An Unexpected Journey: My Path to Yoga Therapy

My yoga journey began six months after the birth of my son. I was on maternity leave and feeling overwhelmed by new mom responsibilities, so I started looking for help in one of my favorite places, a brick-and-mortar bookstore. I scoured the self-help sections, picked up a yoga book by the late Richard Hittleman, took it home and started to practice on my own in true introvert fashion until a friend encouraged me to try a group class. I did and was hooked. 

One of my first yoga teachers was instrumental in putting me on the path to my passion. As the executive director for a non-profit organization, I had to squeeze in yoga classes when I could. After one class, this teacher asked me if I’d ever thought about becoming a yoga teacher. I said, I’d thought about it but that’s as far as it went. She said something along the lines of ‘If you’ve thought about it, you should pursue it.’ At first, I didn’t because in my mind yoga teachers were skinny brown men standing on their heads and doing poses that tied them up in knots looking like pretzels, and skinny white women in spandex-friendly bodies doing poses that tied them up in knots looking like pretzels. 

Then I discovered Yoga Therapy and my main teacher, Joseph Le Page, a pioneer in the development of yoga therapy training programs. I liked the philosophy so I signed up, took the training, and came to understand that yoga was for everybody and every type of body; a way to manage stress, see life clearly, and find ways to live with a measure of clarity, contentment, resilience and optimal health. 

In the trainings, I was introduced to the Kosha model, (the five layers of self-awareness), the many ways to vary yoga postures to fit the needs of all students and the importance of giving all students an eight-limbed yoga experience in any class, or private session. On the way to my 1,000-hour training certificate, I earned a master’s degree in yoga therapy and mind/body health from Lesley University in Cambridge, MA. Then I was invited to teach yoga therapy methodology classes. I became a mentor and managed the mentorship program.

In addition, l was still attending all of Joseph’s lectures because even though the topics were similar, the presentations were always fresh. A few years later he asked me to teach his philosophy material in one of the trainings. This was unexpected and more than a little terrifying as I am not a Sanskrit scholar with a deep knowledge of traditional philosophy. I asked him why he thought I could do it. He said, because I had attended all of his lectures during the past trainings, he could not think of a better person.

No way could I say no to that. So, I began teaching yoga philosophy and psychology. The next change came when I was asked to represent Yoga Therapy on the Educational Standards Committee. That process took some time but the results were the development of the Educational Standards, competencies, and the scope of practice that yoga therapy practitioners are expected to know and be able to integrate into their work in order to become certified yoga therapists. The scope of practice is:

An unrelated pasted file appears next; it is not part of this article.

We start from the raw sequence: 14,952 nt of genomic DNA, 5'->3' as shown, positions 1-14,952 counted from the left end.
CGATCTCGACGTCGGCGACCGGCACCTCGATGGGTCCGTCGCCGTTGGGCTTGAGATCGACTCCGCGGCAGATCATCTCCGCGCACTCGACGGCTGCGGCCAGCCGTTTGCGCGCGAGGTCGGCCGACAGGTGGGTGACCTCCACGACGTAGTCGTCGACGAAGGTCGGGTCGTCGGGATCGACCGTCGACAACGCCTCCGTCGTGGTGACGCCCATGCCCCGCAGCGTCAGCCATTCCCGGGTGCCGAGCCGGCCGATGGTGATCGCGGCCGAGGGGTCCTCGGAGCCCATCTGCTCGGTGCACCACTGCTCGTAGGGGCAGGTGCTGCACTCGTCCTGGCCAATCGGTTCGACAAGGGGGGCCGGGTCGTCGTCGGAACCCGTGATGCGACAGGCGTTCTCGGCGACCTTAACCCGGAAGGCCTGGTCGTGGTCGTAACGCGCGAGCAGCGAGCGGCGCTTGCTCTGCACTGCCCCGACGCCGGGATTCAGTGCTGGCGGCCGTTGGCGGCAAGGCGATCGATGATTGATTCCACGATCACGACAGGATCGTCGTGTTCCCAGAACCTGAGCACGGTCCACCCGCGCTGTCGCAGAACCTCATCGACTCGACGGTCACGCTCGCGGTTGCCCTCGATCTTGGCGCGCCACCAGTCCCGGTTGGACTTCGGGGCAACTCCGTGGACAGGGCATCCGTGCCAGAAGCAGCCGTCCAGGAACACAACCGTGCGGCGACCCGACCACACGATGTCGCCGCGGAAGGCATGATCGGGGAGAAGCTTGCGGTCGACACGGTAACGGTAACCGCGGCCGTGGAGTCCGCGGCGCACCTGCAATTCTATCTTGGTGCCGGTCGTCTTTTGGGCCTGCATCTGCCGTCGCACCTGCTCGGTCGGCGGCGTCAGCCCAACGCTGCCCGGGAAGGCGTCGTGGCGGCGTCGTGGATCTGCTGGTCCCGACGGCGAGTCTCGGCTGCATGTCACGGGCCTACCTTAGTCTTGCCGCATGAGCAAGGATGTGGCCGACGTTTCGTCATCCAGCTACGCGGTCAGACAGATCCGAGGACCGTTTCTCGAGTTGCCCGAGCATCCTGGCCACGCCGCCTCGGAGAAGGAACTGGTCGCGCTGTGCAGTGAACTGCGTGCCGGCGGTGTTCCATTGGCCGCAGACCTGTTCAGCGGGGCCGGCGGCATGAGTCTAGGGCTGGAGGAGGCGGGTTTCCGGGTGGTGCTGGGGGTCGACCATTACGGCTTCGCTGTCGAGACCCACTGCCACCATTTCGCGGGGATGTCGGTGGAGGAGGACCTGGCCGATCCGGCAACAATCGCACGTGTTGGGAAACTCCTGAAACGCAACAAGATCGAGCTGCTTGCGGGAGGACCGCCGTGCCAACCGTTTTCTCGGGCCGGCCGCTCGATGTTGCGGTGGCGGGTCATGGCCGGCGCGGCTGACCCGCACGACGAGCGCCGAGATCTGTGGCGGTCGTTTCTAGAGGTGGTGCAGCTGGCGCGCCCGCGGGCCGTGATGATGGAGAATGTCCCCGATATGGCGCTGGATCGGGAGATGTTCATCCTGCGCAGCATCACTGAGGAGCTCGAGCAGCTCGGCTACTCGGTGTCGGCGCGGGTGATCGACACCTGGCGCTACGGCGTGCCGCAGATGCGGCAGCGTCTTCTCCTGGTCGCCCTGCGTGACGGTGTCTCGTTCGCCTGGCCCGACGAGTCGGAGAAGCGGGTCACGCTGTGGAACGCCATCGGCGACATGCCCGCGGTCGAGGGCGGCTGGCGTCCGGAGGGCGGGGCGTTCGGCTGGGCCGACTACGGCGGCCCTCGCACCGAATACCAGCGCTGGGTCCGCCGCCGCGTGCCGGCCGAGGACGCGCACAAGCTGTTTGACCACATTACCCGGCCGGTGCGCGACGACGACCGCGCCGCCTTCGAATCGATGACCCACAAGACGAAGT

Yoga therapy is the professional application of the principles and practices of yoga to promote health and well-being within a therapeutic relationship that includes personalized assessment, goal setting, lifestyle management, and yoga practices for individuals or small groups.

Since then I’ve taught methodology, the Kosha model, therapeutic yoga for children, The Chakras as a Lens for health and Healing and most recently diversity, equity, inclusion through my L.E.A.R.N. method (Listen/Learn, Explore/Educate, Acknowledge/Accept,  Research/Respect and Nourish/Network).

In addition to private sessions and therapeutic yoga classes (mostly for seniors), I created and implemented a curriculum for introducing yoga and self-awareness to children in after school and summer camp programs. This curriculum has served over 7,000 children since 1999. In 2013, I established the Garnett-Gibbs Family Donor Advised fund to continue supporting the Wake Up and Relax Yoga Program at Camp Courant, the oldest free day camp in America.

Currently, I’ve begun my ‘free-tirement’ phase but still teach classes and occasional workshops. The rest of my time is spent writing. So far, I’ve written three books, Enlighten Up! Finding Clarity, Contentment and Resilience in a Complicated World, Soul Food: Life-Affirming Stories Served with Side Dishes and Just Desserts and Ogi Bogi The Elephant Yogi: Stories About Yoga for Children. I’m currently working on a non-fiction book that will offer ways to embody core qualities like strength, authenticity, skill, serenity, and joy through the application of the Koshas, Kleshas, and the 8-limbs of yoga. 

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Beth Gibbs, MA, E-RYT 500, C-IAYT, is a yoga therapist certified through Integrative Yoga Therapy (IYT) and is a guest faculty member of the Kripalu School of Integrative Yoga Therapy.

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